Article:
Because complex numbers are not supported very well by existing deep learning software frameworks, the input data was separated into real and imaginary parts, which were treated as different channels. To take advantage of LORAKS' ability to model phase constraints^{5-8} for partial Fourier acquisitions without invoking the complexities associated with the LORAKS S-matrix (which imposes support, phase, and parallel imaging constraints), we also considered the use of virtual conjugate coils^{8,16-17} (VCCs).

In our illustrative preliminary implementation without VCC, the first LORAKI convolution layer was designed to have 2*(number of coils) input channels, 32 output channels, and 3x3 convolution kernels; and the second convolution layer was designed to have 32 input channels, 2*(number of coils) output channels, and 3x3 convolution kernels. Using VCC doubles the number of input and output channels for both layers. Paired sets (undersampled and fully sampled) of autocalibration data were used to train the RNN, and the number of RNN iterations was set to 5.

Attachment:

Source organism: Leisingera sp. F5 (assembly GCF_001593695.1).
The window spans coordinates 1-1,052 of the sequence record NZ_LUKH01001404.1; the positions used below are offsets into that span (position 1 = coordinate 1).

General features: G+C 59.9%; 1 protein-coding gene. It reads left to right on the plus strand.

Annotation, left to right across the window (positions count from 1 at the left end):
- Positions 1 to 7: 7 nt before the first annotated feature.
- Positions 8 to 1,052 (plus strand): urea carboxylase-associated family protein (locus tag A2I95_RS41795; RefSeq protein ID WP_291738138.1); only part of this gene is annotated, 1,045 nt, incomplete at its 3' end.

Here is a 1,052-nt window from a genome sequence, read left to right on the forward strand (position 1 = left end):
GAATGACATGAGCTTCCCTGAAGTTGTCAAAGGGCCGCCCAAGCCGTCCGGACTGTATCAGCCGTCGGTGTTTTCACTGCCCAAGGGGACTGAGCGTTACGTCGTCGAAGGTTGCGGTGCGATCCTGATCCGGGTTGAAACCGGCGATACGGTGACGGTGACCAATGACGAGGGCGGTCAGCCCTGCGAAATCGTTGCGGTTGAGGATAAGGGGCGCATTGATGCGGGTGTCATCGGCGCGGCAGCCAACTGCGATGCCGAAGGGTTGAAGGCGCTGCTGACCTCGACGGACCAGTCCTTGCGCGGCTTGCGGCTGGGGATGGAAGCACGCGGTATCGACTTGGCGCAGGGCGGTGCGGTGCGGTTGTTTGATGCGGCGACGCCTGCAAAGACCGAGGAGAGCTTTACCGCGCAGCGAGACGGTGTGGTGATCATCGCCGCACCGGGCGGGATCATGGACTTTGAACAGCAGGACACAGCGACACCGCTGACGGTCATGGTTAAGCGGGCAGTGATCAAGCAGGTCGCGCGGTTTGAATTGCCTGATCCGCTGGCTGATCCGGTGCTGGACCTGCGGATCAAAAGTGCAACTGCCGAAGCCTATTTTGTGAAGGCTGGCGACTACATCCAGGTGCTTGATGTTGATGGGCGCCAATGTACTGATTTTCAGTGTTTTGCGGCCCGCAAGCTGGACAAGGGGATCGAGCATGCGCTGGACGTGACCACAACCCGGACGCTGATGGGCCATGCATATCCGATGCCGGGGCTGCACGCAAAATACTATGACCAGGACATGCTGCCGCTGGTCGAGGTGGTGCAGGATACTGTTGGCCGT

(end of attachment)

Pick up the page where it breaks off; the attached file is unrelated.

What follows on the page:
Performance evaluations were performed by retrospective undersampling of two fully-sampled brain datasets: a 12-channel 256x187 T2-weighted dataset and a 32-channel 208x256 MPRAGE dataset (coil compressed to 8 channels).

Figs. 2 and 3 show a performance comparison of different method for the two datasets. Fig. 2 shows reconstruction of the T2-weighted data from 4$$$\times$$$ uniform undersampling with 32 ACS lines (effective acceleration factor $$$R=2.6\times$$$), while Fig. 3 shows reconstruction of the MPRAGE data from variable density random sampling with 64$$$\times$$$64 ACS data (effective acceleration factor $$$R=5.2\times$$$). Results demonstrate that LORAKI can provide lower normalized root-mean-squared-error (NRMSE) than methods like GRAPPA, RAKI, and AC-LORAKS.